The chance for new beginnings

Nineteen eighty-six Nobel Peace Prize-winner Desmond Tutu talks to Ode about the necessity for forgiveness.

Lekha Singh | December 2006 issue
The Most Reverend Desmond Mpilo Tutu stands out as a man of conviction and compassion. Raised and educated under the racist South African government, as a young man he battled authorities on behalf of black children seeking better schools. He was ordained an Anglican priest in 1960. After living in England for several years, studying theology and working for the World Council of Churches, he returned to South Africa and became a leading campaigner against apartheid. In 1984, he won the Nobel Peace Prize and in 1986 was named the first black Anglican archbishop of Cape Town. He was a key leader in the struggle for South African freedom and a strong moral force in the shaping of the new black-majority nation—including the Truth and Reconciliation Commission set up to come to grips with the awful crimes of apartheid.
He talks here about forgiveness with activist and photographer Lekha Singh in an interview that took place in Dallas, Texas, on the fifth anniversary of the 9/11 terrorist attack.
Lekha Singh: When black South Africans finally came to power in 1994, the world expected a bloodbath. Why didn’t that happen?
Desmond Tutu: “At that point in the history of our country we had just the right leadership—Mr. Mandela on one side and Mr. de Klerk on the other. It could quite easily have remained intransigent, both sides saying, We will fight until the last drop. And we also had been supported so much by the international community. We knew we were being prayed for, but even more than just that, people around the world went to demonstrations, vigils outside many South African embassies. After the remarkable first election, many were fearful there would be an orgy of revenge.
“Instead of that, though, we had the Truth and Reconciliation process. It was mainly from the ANC [African National Congress], but there were other organizations in South Africa that were looking at what to do after apartheid. In fact, the person who ended up being the deputy chair of the TRC [Truth and Reconciliation Commission], Dr. Boraine, had an organization that was called Justice in Transition, and he was a very close friend of the Dalai Lama.”
LS: And as South Africa’s troubles were coming to an end, Rwanda’s just began…
DT: “Forgiving is not forgetting; it’s actually remembering—remembering and not using your right to hit back. It’s a second chance for a new beginning. And the remembering part is particularly important. Especially if you don’t want to repeat what happened.”
LS: This triumph of peaceful means in ending the apartheid dictatorship coincided with the horrible news of genocide in Rwanda.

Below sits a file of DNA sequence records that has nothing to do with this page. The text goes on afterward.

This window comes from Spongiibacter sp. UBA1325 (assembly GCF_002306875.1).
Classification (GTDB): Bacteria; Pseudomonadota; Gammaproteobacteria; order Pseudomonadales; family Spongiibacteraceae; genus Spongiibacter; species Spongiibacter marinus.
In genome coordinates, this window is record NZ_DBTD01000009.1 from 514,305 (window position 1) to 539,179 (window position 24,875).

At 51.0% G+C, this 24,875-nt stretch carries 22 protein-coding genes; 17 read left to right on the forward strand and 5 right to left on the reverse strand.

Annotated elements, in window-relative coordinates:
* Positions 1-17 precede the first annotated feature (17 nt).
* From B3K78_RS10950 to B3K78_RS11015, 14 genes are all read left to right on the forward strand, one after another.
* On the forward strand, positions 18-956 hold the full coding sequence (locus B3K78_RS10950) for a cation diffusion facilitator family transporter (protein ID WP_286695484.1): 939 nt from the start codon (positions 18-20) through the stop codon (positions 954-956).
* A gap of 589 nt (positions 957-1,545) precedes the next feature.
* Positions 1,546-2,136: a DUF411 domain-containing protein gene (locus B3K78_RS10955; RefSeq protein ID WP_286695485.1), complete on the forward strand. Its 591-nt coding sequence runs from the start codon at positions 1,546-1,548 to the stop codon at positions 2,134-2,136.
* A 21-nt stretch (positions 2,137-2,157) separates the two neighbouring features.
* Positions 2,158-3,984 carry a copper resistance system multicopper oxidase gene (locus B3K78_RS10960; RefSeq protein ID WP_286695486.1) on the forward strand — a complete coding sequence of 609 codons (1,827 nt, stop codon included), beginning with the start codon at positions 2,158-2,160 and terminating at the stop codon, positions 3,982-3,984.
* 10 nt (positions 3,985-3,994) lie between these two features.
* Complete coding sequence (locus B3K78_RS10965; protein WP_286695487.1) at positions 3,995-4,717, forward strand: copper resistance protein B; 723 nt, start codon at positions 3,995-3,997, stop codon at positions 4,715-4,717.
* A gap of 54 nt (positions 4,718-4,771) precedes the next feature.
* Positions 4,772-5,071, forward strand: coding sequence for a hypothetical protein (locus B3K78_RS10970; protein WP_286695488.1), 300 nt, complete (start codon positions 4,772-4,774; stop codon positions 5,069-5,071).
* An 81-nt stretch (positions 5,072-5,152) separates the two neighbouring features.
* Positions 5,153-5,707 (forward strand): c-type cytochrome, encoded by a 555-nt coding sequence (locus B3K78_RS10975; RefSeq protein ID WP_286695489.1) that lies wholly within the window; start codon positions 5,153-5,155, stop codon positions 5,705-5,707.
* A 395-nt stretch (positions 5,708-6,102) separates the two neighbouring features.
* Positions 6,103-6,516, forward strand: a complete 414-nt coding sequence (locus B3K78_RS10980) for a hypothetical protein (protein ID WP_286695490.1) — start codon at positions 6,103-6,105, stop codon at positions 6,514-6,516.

DT: “We visited Rwanda very soon after the genocide. I preached at Kigali in the stadium. I think the Rwandan people show incredible resilience. It was amazing that people could laugh and sing so very soon after that awful trauma.
“But what I tried to say to them then was that their history up to that point was that at one time the Tutsi were at the top. Then the Hutu were fighting to get to the top. Then the Tutsi tried to do the same thing. And I said to them, You can’t go on like that. You must decide to break that cycle by introducing something quite radical. Somebody must forgive somebody else.”
LS: Why is forgiveness so radical?
DT: “It’s very, very difficult. I find it difficult to say sorry to my wife in the privacy of my bedroom. In the TRC, you were expecting people to say sorry under the glare of television lights.
“Forgiveness is a deliberate act. Really you are giving the other person a chance to make a new beginning. I don’t know whether you saw it recently, but a former apartheid cabinet minister, Adriaan Vlok, has been going around washing people’s feet. He used to be minister of police, law and order. They were saying he went to wash the feet of the mothers of the ‘Mamelodi 10’ [young, black political agitators trapped, killed and torched by the apartheid police]. It is an extraordinary thing he should do that.
“In many ways, from the African perspective, forgiving is not being altruistic; it’s the highest form of self-interest. If you cannot forgive them, if you are nursing a grudge, then you are actually at the mercy of the perpetrator. You know, you remain locked in your victimhood. If you don’t forgive, you’re tied up in knots. And yet, if you forgive, you free yourself.
“Without forgiveness, there is no future.”
 

Solution News Source

The chance for new beginnings